“The only time I get nervous coaching is that moment when I’m just about to leave the house to get into my truck and go to meet the bus,” he began. “That five to six minute drive is the only time, really. But watching her, it’s a helpless feeling. You have to take the being-a-coach-aspect out of it. You have no control. You can’t help her. So I’d definitely say when I’m on the sidelines myself, there’s more of a calmness because I’m involved and in the moment.”

After Greenfield won the WMass field hockey title and fell in the state semifinals to Oakmont Regional High School, the winter season began quickly. That meant it was time for Scott and Pioneer to begin their march toward what ultimately became a WMass championship season.

“The last couple of years, there’s really been no downtime,” offered Erin of the fall into winter season sprint. “I think what really happens, and that’s part of the support we have for each other, is roles just reverse. When I’m fully entrenched in it, he’s a single parent for a lot of things. Then the roles reverse come winter-time.”

Scott said he took a lot of what Erin does as far as team-building with her team into this Pioneer season. A lot of it came with team feeds and gatherings, and the Panthers had a spaghetti dinner before every postseason game en route to beating Hopkins for the title.

“The way she creates her team chemistry and the things she does with her team outside the games, I’ve picked up a lot of that,” he admitted. “We don’t do it to the same extent they do, but I think the bonding and things that happened outside of the basketball court really helped us this year.”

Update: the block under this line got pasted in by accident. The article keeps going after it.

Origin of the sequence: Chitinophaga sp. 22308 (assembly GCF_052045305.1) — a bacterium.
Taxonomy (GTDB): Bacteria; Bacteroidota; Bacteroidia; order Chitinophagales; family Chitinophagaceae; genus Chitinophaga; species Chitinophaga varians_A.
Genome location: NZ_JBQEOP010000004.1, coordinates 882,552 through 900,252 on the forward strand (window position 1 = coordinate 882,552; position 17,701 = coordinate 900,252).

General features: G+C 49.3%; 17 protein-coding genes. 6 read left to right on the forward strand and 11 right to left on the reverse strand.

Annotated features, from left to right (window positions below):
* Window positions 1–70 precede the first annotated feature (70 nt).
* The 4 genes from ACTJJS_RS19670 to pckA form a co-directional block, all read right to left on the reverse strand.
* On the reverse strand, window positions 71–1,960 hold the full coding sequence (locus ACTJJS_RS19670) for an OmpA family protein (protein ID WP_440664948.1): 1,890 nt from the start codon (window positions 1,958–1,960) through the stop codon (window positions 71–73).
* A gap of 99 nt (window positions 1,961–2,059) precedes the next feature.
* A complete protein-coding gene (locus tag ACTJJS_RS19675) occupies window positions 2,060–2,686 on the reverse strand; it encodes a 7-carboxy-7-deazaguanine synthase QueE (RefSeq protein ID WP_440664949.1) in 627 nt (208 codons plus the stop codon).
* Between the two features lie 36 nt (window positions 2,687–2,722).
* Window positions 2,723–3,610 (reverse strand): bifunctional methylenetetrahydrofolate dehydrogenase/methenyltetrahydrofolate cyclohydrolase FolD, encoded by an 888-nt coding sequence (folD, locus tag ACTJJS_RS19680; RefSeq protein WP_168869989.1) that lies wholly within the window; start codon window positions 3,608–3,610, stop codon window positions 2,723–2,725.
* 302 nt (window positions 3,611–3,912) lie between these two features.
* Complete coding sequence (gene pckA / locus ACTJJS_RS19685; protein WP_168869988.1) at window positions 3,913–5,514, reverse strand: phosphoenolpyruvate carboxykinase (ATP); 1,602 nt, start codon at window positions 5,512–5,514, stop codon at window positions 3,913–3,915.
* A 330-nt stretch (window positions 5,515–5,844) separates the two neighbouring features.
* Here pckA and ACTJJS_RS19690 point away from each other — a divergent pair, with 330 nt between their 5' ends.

With Pioneer playing a pair of adrenaline-pumping thrillers at the Cage in knocking off Drury High School in the semifinals and Hopkins in the finals, stress in the stands was a constant for Erin and the Pioneer faithful.

“I think it’s way harder to sit in the stands and watch him than it is on the sidelines,” she explained. “Being in the stands, I can’t handle it. But when it’s me out there, it’s my team. I’m involved. I’m worrying about strategy and different elements, so it’s a much different feeling.”

Now that Pioneer’s postseason run is complete following Monday’s state semifinal loss to Maynard High School, the Thayer family has a much-needed and welcome breather for the spring season. While Scott has coached Brayden’s baseball team in Northfield over the past few years, neither he nor Erin has the full-time high school coaching commitment. That means they can ease back out of their ‘Mode’ and into the ‘off-season’ schedule, so to speak.

“We’ve had dinner on the run for the past three weeks, but we always sit down as a family and have dinner, then play Bananagrams or Yahtzee after dinner,” Erin explained. “Spring is our downtime. As busy as we are between baseball for Brayden and horseback riding for Riley, we get to decompress a bit.”

What about the future? With the twins creeping closer to their high school years, do mom and dad still have their eyes set on continuing to coach their respective programs?

“As long as we’re enjoying it and having fun, I don’t see an end in sight for either one of us,” Erin offered.

Scott shared her sentiment.

“Right now, we’re all on the same page,” he said. “It’s been such a positive for our family. For the near future, we’re gonna keep doing it.”

With the success the pair has had, this may not be the last time they win WMass titles in the same school-year.

Stay tuned.